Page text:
Where Are They Now?
Anna Moore (Psychology, ’08)
Anna earned her Master of Science in communication disorders at Arizona State University in May of 2014. She finished her license in March of 2016 and now has her Certification of Clinical Competence in Speech-Language Pathology (CCC-SLP).
Anna is currently a speech-language pathologist (SLP) at a public school. She provides speech and language therapy for children who have disorders in articulation, fluency, syntax/semantics and pragmatics. Anna says, “We all often take language for granted because it feels automatic, but it’s both the most complicated and rewarding thing we do. The Learn by Doing philosophy at Cal Poly meant that I left school with hands-on experience in both counseling and research. I often have to provide counseling to my students who are emotionally impacted by their disorders. I also provide evidence-based practice, meaning that I have to find research to support my therapy. Since I did my own research at Cal Poly for my senior project, I am well equipped to both find and evaluate research articles.”
Karen Kontz (Child Development, ’08)
Karen Kontz is a staff attorney with Legal Services of Northern California. She provides free legal services to low-income residents in rural Northern California in the areas of housing, public benefits, criminal records cleanup, guardianship and education. Her work includes protecting her clients’ rights to have safe and affordable housing, to be free from discrimination, to maintain income, to access services and to avoid homelessness. Additionally, Karen collaborates with community groups to provide information about students’ legal rights to fair school discipline practices.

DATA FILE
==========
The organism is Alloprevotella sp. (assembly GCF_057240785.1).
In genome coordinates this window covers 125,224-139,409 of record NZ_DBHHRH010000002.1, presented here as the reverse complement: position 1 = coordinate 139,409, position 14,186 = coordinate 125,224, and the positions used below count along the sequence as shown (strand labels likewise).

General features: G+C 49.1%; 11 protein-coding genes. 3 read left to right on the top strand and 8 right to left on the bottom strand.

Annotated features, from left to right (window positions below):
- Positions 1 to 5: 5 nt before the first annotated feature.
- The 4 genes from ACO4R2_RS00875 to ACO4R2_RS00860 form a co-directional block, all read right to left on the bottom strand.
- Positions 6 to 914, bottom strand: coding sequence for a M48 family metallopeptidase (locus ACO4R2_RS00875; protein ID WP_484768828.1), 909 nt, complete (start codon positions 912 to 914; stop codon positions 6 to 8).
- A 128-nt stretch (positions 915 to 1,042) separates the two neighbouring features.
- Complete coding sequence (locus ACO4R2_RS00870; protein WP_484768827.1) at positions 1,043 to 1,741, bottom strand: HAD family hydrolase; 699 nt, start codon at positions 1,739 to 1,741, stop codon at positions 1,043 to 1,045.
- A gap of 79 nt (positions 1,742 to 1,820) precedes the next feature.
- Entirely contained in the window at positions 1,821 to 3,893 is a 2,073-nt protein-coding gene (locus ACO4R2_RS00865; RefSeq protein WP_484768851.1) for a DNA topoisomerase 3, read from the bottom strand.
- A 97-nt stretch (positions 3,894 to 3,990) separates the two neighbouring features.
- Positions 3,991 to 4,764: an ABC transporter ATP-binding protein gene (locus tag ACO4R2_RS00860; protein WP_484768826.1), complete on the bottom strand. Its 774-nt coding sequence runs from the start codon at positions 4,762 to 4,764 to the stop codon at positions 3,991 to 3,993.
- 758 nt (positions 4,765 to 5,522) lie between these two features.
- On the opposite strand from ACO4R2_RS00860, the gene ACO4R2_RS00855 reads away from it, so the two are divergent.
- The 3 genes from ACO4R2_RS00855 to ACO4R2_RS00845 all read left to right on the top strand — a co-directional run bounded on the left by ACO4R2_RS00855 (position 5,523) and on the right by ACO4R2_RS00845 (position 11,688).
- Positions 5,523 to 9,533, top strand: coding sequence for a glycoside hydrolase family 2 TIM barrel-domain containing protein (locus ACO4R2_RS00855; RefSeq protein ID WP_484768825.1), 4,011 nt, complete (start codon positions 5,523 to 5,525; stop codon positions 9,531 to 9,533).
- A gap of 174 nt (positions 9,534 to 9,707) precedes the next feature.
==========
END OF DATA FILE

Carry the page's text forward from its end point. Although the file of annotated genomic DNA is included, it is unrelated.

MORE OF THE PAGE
Karen's background in child development and psychology enables her to provide individualized advocacy to address the most pressing legal needs her clients face. Her clients include individuals and families who are in crisis; most are experiencing loss of income, loss of food security, barriers to housing, unsafe living environments and homelessness. Many of her clients have physical and mental disabilities. Karen says she is a stronger advocate for her clients because of the skills and insight she gained during her time at Cal Poly.
Ryan Reed (Psychology, ’08)
Ryan Reed is a Lieutenant in the U.S. Navy and is currently completing his doctoral internship at the Naval Medical Center in Portsmouth, Virginia. Upon graduation in September, he will transfer to the Naval Medical Center in San Diego. He utilizes the Cal Poly motto of Learn by Doing while aboard carriers; attending Survival, Evasion, Resistance, Escape (SERE) school; and providing group and individual therapy for active-duty service members and their dependents.
He earned his Master of Arts from the University of South Dakota in 2013, and he plans to complete his doctorate in August of 2016. His clinical focus in graduate school followed that of his mentor at Cal Poly, Professor Jennifer Teramoto-Pedrotti, focusing on positive psychology and multiculturalism. His research includes PTSD interactions with substance abuse, as well as self-control and ego strength. Within the Navy, his focus is on service member treatment with a highlight on pain psychology.
William Mitchell (Psychology, ’11)